7. What religions and/or philosophies do the people follow?
Depending on what we decide, there can be a lot to cover, including questions such as: are there gods or being similar to gods that are revered, or unknown, and are these gods active, do they require worship and, if so, in what form? Also, are there a number of different religions in the world and if there are, how are they different or similar? The same can apply to philosophies and what philosophers have done and currently do. It all depends on what kind of system we get going.
8. What is the level of technology in the world and what scientific knowledge has been acquired?
One way we can approach this is to think of a period in our own history in terms of technological advancement and use that as a guide. If that is too broad a timeline to start working with, we can narrow it down by simply asking ourselves a couple of questions – do steam engines exist? Are firearms a part of the world and at what level are they? Or are we near the present, with computers and the internet? Or somewhere in the future with a whole host of advanced technology only dreamed of today?
9. What types of magic are there, if any, and how are they governed?
Here we decide how much magic is in our world and how readily available it is – that is, can almost anyone learn it with enough training or can only those born with such a “gift” be able to use it? Additionally, we can use this opportunity to explain where our magic comes from, such as drawing energy from another plane, and how the general populace feels about the use of this magic. Another thing we can consider is also the degree of magic, or how powerful it can potentially be – can the most powerful sorcerer or wizard call down meteors or simply cast a ray of burning light? What is the cost, if any, of using this magic and how spells are actually cast are a couple of other things to consider.
10. What is the daily life of the people like and what do they do to get by?
What kind of society do our characters live in? Is there anything different about the everyday lives and jobs of the people to what one would naturally expect? Are there any changes in how different professions are viewed that would seem out of the ordinary in any other fantasy setting that we need to explain? Here we could just write about anything regarding the lives of the people in our world that needs to be noted that hasn’t already been done in the previous questions (if that is required at all).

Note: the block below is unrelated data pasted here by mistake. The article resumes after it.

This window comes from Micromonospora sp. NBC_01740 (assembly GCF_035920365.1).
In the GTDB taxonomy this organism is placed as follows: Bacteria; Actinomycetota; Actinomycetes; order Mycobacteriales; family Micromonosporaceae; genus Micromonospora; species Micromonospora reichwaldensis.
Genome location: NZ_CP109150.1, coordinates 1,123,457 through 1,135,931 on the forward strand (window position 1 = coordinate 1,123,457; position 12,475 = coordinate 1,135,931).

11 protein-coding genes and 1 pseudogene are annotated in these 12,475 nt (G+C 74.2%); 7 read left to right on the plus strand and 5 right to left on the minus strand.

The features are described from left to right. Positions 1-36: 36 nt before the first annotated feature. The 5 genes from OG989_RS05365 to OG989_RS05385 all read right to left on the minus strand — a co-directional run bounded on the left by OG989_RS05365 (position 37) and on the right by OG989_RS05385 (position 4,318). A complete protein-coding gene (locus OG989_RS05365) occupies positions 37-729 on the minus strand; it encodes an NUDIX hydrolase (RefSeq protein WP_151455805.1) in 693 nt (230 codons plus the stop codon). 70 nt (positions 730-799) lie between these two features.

As you can see, this has been quite a basic list (it is only ten points after all), but this is what I used when I had no idea where to even begin on my world and it did manage to help me keep my random thoughts in order.
Further reading on world building
Finally, here some other, more detailed resources that are useful when world building.
- A Way With Worlds: World Creation Column: A Way With Worlds started on November of 1999 as a weekly column on creating solid continuities and settings in fiction. It ended in October 2001 but the entire list of entries is still available for viewing on this site.
- Creating Fantasy and Science Fiction Worlds: Our world, its physics, geography, environment, biology, and the human cultures and civilizations on it all connect in complex interdependent systems. You don’t have to detail every aspect of your world, nor does your world have to be totally feasible from a purely scientific standpoint. But if your world can reflect some of that complexity it will make your imaginary world more real.
- Designing a Fantasy World: So you’ve decided to design a world. Maybe you’re a budding novelist. Perhaps you produce computer games. Most likely, you’re a GM running a fantasy role playing game. In any case, you feel you need a setting for your adventurous narrative, be it a planet, a continent, or just a city. This article is addressed primarily to those working in a genre-fantasy context, but science fiction authors are not left out.
- Neuroglyph Game’s World Building series: So as I contemplate starting this new world-building project, and considering my long-developing appreciation for mixing genres, the real question comes down to: “What do I want to include in the setting, and where do I draw the line?”